October 18, 2012

Ten Words of Wisdom for Balancing Work and Life (With a lot of help from my friends)

SWIM was proud to host Janis Fratamico, director of client experience for the IBM global network of client centers, as part of the annual speaker series, where she shared her candid perspective on:

  • Balancing work and life, particularly in the more demanding occupations like consulting
  • Managing your career aspirations with your life plans
  • Expectations and reality checks when it all needs to be juggled

Below are 10 tips she left us with as we look for ways to balance work and life:

Top Ten Words of Wisdom for Balancing Work and Life (With a lot of help from my friends) – advice we would have given ourselves back when….

1. Settle. – understand perfection is impossible. Embrace the messy house, the unmatched kids, and the less than perfect work product. You will miss things – work things and family things. No one will notice any of it as much as you. Be comfortable with imperfection. The first time your kid does something horrifying or you get a note from the school about your little angel, you’ll realize you don’t have a choice. Forgive yourself. You will scream at your kids, be late to an important meeting, show up unprepared and miss a birthday. It’s endearing. As Woody Allen said, “If you want to make God laugh, tell him about your plans.”
2. It takes a Village. Hillary, and before her, the African tribe who originated the saying, was right. And trust me, as much as the media and others would like to drum up a conflict, there is none. Non-working women do not judge working moms and they are there for support. Ask for help and you shall receive. Pay it forward to another woman who may need your help. We are all sisters and we are all in this together.
3. Write the check. Outsource and let go of control. As it was quoted to me from a Facebook friend, “Vacuuming is never a good use of my time.” Treat your baby-sitters well so you get first dibs and always pack lunch the night before.
4. It’s personal. – Do what is right for YOU. Don’t be peer-pressured, persuaded or preached to by others (and ignore your mother). Nothing is more personal than this. It’s about you, your family, your aspirations and what makes you comfortable.
5. Opportunities knock. A lot. If the right choice for you is to take a break from work, take a leave, switch careers – I promise you – you will not lose anything as a result. Too many examples prove otherwise.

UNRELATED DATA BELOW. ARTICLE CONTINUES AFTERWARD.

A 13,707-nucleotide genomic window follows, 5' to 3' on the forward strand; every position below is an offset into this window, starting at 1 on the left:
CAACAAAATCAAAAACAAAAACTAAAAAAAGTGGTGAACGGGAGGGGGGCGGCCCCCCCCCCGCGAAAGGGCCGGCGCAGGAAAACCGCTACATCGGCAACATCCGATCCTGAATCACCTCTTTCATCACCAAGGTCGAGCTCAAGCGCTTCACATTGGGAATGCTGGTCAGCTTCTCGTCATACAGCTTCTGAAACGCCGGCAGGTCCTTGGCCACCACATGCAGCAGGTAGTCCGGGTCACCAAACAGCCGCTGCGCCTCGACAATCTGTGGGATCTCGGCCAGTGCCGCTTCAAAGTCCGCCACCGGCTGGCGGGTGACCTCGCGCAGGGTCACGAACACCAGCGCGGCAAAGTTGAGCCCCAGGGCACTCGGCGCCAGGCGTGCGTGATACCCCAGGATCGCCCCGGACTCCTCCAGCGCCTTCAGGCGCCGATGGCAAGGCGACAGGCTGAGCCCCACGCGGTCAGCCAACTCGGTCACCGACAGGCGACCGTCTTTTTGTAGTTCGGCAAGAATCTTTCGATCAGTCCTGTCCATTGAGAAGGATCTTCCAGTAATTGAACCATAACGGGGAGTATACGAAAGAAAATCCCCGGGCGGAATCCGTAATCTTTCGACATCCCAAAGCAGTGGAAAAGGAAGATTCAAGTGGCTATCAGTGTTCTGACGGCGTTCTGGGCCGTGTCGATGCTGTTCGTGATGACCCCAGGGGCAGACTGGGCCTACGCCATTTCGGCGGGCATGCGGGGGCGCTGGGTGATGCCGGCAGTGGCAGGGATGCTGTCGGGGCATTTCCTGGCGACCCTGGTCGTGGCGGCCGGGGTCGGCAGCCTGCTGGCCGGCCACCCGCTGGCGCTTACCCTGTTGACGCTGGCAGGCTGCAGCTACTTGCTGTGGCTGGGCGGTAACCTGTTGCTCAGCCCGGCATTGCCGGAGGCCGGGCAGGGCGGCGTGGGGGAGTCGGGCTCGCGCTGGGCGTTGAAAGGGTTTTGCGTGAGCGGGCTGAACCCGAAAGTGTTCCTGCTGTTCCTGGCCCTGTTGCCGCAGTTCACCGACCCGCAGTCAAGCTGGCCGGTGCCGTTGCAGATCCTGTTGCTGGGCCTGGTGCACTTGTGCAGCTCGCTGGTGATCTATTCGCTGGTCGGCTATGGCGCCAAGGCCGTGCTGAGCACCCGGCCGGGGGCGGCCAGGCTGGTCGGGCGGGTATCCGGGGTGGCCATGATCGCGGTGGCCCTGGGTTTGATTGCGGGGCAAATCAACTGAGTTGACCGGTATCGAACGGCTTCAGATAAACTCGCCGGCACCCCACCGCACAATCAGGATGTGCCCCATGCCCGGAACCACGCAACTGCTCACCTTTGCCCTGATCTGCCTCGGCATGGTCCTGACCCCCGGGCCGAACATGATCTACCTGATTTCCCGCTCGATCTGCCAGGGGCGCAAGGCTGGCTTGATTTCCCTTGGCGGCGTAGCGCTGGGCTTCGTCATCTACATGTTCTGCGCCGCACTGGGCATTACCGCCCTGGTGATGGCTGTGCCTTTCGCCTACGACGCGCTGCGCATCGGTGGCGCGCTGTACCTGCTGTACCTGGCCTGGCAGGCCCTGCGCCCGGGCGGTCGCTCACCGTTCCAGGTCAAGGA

6. LOVE your job. It makes balancing it all so much easier. By the way, love your husband and kids too. That makes all the pain of managing it worth it because both are fulfilling.
7. You are #1. This may sound selfish, but know what is important to you and don’t deprive yourself. I never miss a nail appointment, a workout or girlfriend time and my date night with my hubby is sacred. Never feel resentful. That stuff is more important to me than a homemade dinner or a clean house. Wear lipstick and mascara. You need to feel pretty.
8. If you are getting it done, it doesn’t matter where you are. Technology can be a blessing or a curse, use it for the good part. OK, you might miss the fly ball your kid caught, but if you are able to Blackberry a report to your boss, you get credit for both and you can fake the fact that you missed the catch. On the other hand, shopping for school clothes and a hot pair of new boots for yourself couldn’t be easier while listening to a conference call. Thank heaven for Zappos – free shipping!!
9. The Grass is SOMETIMES greener. I have friends who post or talk about shopping and tennis and lunches and I hate them a little. But trust me, I bet they are hating me for something too. If not, I like imagining that they do and that’s good enough. Also, see #3, those are the people I call on for help!
10. It’s a choice. And if that choice is the wrong one, make a different choice. Then make peace with the choice you’ve made. Remember: No One Is Keeping Score.

Advice from Lena, age 9: spend nights and weekends with your kids and try to make the most of it. Make that time special. And if your kids play sports, try to make as many of those games as possible.

Advice from Joely, age 7: If you are away, Facetime or Skype them.